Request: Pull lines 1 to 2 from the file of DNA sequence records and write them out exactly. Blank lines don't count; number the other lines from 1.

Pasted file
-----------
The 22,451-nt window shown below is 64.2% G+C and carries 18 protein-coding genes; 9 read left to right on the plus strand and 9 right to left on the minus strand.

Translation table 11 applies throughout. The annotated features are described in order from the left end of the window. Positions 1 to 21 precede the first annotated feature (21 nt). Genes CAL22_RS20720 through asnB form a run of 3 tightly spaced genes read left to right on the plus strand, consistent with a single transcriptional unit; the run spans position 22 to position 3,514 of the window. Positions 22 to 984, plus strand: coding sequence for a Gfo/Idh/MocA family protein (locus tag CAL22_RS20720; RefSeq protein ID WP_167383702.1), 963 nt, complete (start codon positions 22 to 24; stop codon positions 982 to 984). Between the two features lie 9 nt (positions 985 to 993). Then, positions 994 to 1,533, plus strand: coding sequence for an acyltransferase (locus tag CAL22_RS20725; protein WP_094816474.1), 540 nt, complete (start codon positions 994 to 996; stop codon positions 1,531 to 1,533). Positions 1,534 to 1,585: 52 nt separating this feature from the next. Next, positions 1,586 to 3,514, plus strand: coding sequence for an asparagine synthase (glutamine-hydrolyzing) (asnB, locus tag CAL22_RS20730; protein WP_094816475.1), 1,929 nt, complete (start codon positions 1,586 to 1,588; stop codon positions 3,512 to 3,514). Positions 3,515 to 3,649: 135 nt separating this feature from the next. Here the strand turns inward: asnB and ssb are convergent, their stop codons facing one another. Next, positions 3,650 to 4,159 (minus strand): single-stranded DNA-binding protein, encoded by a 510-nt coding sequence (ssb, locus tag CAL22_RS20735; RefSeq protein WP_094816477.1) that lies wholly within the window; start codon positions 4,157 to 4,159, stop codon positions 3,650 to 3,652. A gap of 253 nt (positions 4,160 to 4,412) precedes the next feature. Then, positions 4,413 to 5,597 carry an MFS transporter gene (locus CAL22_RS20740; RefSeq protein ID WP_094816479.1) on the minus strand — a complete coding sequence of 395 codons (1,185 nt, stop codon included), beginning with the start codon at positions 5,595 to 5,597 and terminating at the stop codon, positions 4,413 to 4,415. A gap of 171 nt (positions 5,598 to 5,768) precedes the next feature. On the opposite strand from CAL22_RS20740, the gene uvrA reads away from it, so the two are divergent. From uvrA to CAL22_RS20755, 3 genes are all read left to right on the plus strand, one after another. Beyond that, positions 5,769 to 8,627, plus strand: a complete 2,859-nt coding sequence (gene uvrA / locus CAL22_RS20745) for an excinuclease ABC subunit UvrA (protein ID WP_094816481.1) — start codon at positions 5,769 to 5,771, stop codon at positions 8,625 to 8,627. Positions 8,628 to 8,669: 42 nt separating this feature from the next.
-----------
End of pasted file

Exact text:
The 22,451-nt window shown below is 64.2% G+C and carries 18 protein-coding genes; 9 read left to right on the plus strand and 9 right to left on the minus strand.

Translation table 11 applies throughout. The annotated features are described in order from the left end of the window. Positions 1 to 21 precede the first annotated feature (21 nt). Genes CAL22_RS20720 through asnB form a run of 3 tightly spaced genes read left to right on the plus strand, consistent with a single transcriptional unit; the run spans position 22 to position 3,514 of the window. Positions 22 to 984, plus strand: coding sequence for a Gfo/Idh/MocA family protein (locus tag CAL22_RS20720; RefSeq protein ID WP_167383702.1), 963 nt, complete (start codon positions 22 to 24; stop codon positions 982 to 984). Between the two features lie 9 nt (positions 985 to 993). Then, positions 994 to 1,533, plus strand: coding sequence for an acyltransferase (locus tag CAL22_RS20725; protein WP_094816474.1), 540 nt, complete (start codon positions 994 to 996; stop codon positions 1,531 to 1,533). Positions 1,534 to 1,585: 52 nt separating this feature from the next. Next, positions 1,586 to 3,514, plus strand: coding sequence for an asparagine synthase (glutamine-hydrolyzing) (asnB, locus tag CAL22_RS20730; protein WP_094816475.1), 1,929 nt, complete (start codon positions 1,586 to 1,588; stop codon positions 3,512 to 3,514). Positions 3,515 to 3,649: 135 nt separating this feature from the next. Here the strand turns inward: asnB and ssb are convergent, their stop codons facing one another. Next, positions 3,650 to 4,159 (minus strand): single-stranded DNA-binding protein, encoded by a 510-nt coding sequence (ssb, locus tag CAL22_RS20735; RefSeq protein WP_094816477.1) that lies wholly within the window; start codon positions 4,157 to 4,159, stop codon positions 3,650 to 3,652. A gap of 253 nt (positions 4,160 to 4,412) precedes the next feature. Then, positions 4,413 to 5,597 carry an MFS transporter gene (locus CAL22_RS20740; RefSeq protein ID WP_094816479.1) on the minus strand — a complete coding sequence of 395 codons (1,185 nt, stop codon included), beginning with the start codon at positions 5,595 to 5,597 and terminating at the stop codon, positions 4,413 to 4,415. A gap of 171 nt (positions 5,598 to 5,768) precedes the next feature. On the opposite strand from CAL22_RS20740, the gene uvrA reads away from it, so the two are divergent. From uvrA to CAL22_RS20755, 3 genes are all read left to right on the plus strand, one after another. Beyond that, positions 5,769 to 8,627, plus strand: a complete 2,859-nt coding sequence (gene uvrA / locus CAL22_RS20745) for an excinuclease ABC subunit UvrA (protein ID WP_094816481.1) — start codon at positions 5,769 to 5,771, stop codon at positions 8,625 to 8,627. Positions 8,628 to 8,669: 42 nt separating this feature from the next.